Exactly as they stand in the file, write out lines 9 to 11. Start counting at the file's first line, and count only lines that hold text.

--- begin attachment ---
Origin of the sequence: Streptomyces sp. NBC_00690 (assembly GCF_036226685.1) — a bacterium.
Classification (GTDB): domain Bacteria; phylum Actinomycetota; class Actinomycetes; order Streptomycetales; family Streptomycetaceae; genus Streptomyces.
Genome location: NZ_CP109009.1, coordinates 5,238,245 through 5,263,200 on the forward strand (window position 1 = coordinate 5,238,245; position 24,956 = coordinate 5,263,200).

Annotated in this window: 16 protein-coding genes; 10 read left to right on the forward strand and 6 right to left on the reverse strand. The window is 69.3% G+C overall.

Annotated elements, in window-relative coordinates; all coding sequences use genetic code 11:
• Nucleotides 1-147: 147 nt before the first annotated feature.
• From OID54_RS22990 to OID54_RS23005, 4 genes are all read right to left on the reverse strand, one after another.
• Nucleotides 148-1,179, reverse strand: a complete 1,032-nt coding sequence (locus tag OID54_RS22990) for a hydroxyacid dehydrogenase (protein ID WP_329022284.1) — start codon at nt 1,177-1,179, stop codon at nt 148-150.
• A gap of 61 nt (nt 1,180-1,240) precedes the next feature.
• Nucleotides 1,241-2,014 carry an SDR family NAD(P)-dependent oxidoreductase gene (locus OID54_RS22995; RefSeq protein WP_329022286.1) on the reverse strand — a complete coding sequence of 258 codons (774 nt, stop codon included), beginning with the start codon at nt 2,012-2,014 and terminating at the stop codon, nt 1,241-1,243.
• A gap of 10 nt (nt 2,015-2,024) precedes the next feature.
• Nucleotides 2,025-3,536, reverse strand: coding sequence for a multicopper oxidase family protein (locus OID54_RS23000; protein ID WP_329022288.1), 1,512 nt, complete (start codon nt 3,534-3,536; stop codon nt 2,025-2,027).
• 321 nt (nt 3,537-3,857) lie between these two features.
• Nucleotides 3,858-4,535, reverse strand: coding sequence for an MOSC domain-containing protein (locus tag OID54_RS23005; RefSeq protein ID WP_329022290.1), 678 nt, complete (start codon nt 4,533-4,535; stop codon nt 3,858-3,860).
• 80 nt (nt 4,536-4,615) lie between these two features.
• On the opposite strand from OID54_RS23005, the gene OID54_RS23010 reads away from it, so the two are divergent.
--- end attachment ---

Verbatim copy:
• A gap of 61 nt (nt 1,180-1,240) precedes the next feature.
• Nucleotides 1,241-2,014 carry an SDR family NAD(P)-dependent oxidoreductase gene (locus OID54_RS22995; RefSeq protein WP_329022286.1) on the reverse strand — a complete coding sequence of 258 codons (774 nt, stop codon included), beginning with the start codon at nt 2,012-2,014 and terminating at the stop codon, nt 1,241-1,243.
• A gap of 10 nt (nt 2,015-2,024) precedes the next feature.